While being treated at Ironwood Cancer & Research Centers, your physician may recommend that you participate in a clinical trial (a study). This could include receiving an experimental treatment, meaning the drug or combination of drugs has not been approved by the Federal Drug Administration (FDA) for the disease being investigated, or could only involve a review of your medical records to collect information on your medical history, treatment and response to treatment. Participation is entirely voluntary and in most cases does not include reimbursement other than costs attributed directly to the trial.
Clinical trials are regulated by both the FDA, an agency within the United States Department of Department of Health and Human Services, and an Institutional Review Board (IRB), a group responsible for reviewing trials and research sites to assure the design and conduct are keeping trial participants safe and that participants’ rights are being protected. Safety and the protection of participants’ rights are always of the utmost importance during trial participation.
What to Expect In a Clinical Trial:
If your physician recommends trial for you, participating will be up to you and will generally include 4 stages:
1. The Informed Consent Stage
Your doctor and the Research staff may approach you to review with them the recommended trial’s Informed Consent Form, which is a regulated document that assures you, as a trial patient, completely understand what the risks, benefits, treatments, procedures, and requirements of the trial are. It is also important that during this process, you understand what your physician recommends for treatment if you decline to participate in the trial so you understand all of your treatment options and can decide what will work best for you. A member of the Research Staff and your doctor will work with you to answer all of your questions to your satisfaction. We encourage you to discuss participating not only with your doctor at Ironwood but also with your family, friends, and any other doctors you are seeing. When you make the decision to participate, you and the Research staff member will both sign the trial’s Informed Consent Form and a copy will be given to you and also included in your Medical Record. The option will also be given to you to have your Primary Care Physician informed of your participation.
2. The Screening Stage
After you have decided to participate and have signed the Informed Consent Form, you will enter the screening phase, where a variety of procedures will be completed to verify that the trial will be safe for you and that certain trial-specific eligibility criteria are met. Procedures you may come across during the screening process include, but are not limited to:
- Confirming your medical history and prior treatments
- Confirming your current medication
- Blood tests
- Electrocardiograms (ECG)
- Echocardiogram (ECHO)
- Multiple Gated Acquisition (MUGA)
- Computed Tomography (CT) Scan or Magnetic Resonance Imaging (MRI)
- Bone Scan
- Physical Exam
3. The Treatment Stage
Once it has been determined that you meet all of the eligibility criteria and it is safe for you to enter the study you will be assigned to a treatment. Most studies are randomized, which means you will be assigned to a treatment group by chance, like flipping a coin. Neither you, nor your doctor chooses which treatment you are assigned. Treatment assignments are done this way to prevent bias and provide meaningful study results. Treatment assignments generally fall into two groups:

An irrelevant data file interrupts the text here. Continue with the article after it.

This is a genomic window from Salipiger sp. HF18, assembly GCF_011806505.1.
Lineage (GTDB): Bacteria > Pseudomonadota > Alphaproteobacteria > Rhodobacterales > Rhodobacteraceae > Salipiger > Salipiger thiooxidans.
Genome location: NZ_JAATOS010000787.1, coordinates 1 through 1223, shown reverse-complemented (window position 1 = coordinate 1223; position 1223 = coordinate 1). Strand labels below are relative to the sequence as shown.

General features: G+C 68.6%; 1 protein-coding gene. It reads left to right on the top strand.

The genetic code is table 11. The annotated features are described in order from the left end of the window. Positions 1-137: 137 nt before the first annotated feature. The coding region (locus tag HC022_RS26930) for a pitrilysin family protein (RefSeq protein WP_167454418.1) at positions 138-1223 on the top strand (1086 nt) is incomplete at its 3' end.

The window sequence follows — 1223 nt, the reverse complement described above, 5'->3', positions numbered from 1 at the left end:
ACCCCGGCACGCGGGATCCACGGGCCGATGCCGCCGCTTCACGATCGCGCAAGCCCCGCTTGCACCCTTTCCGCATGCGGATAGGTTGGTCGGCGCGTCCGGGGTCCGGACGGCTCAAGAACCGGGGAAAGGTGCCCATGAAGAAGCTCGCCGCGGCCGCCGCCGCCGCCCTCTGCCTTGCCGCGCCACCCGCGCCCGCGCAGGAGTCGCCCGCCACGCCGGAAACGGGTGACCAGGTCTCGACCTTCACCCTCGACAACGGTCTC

- Control group – the control group gets the best known standard treatment which may be as good or better than the investigational new treatment.
- Investigation group – the investigation group get the new treatment, or in some cases the best known standard treatment (same as the control group) plus the new treatment.
In cancer studies you will always receive the best known standard treatment. In studies where the investigation group is getting the best known standard treatment plus a new treatment, the new treatment may be an active drug or a placebo. A placebo is made to look like the new treatment or medicine but is not active.
In some studies, you and your doctor will know which treatment group you have been assigned to. In other studies, neither you, your doctor, nor the Research Staff will know what treatment you are receiving. This is what is called a double-blind study. Like randomization, this is done to provide meaningful and unbiased study results.
During the treatment stage, you will be carefully monitored and followed by the Research staff and your doctor. You should report any problems or symptoms to them right away so that they can ensure you receive the care you need. Your safety and well being is their main priority.
4. The Follow Up Stage
You will remain on the study treatment until it is determined your disease is getting worse, you have unacceptable side effects, or until you or your doctor decide it is no longer in your best interest to continue.
When you are no longer on study treatment you will still continue to be part of the study, if you agree, for follow up information. You will continue to be followed to determine your health condition, subsequent treatments and overall wellbeing. This information continues to be of great importance to the study results.
Costs of Participation:
Generally, you will not be paid to participate in a study. Investigational drug is provided free, however, any standard of care (care you would receive regardless of study participation) treatments and procedures will continue to be billed to you or your insurance carrier. Any extra test, procedures or treatments that would not normally be done as part of your care but are needed for the study, are paid for by the study.
The research staff can provide you with information regarding any procedures or tests that are paid for by the study.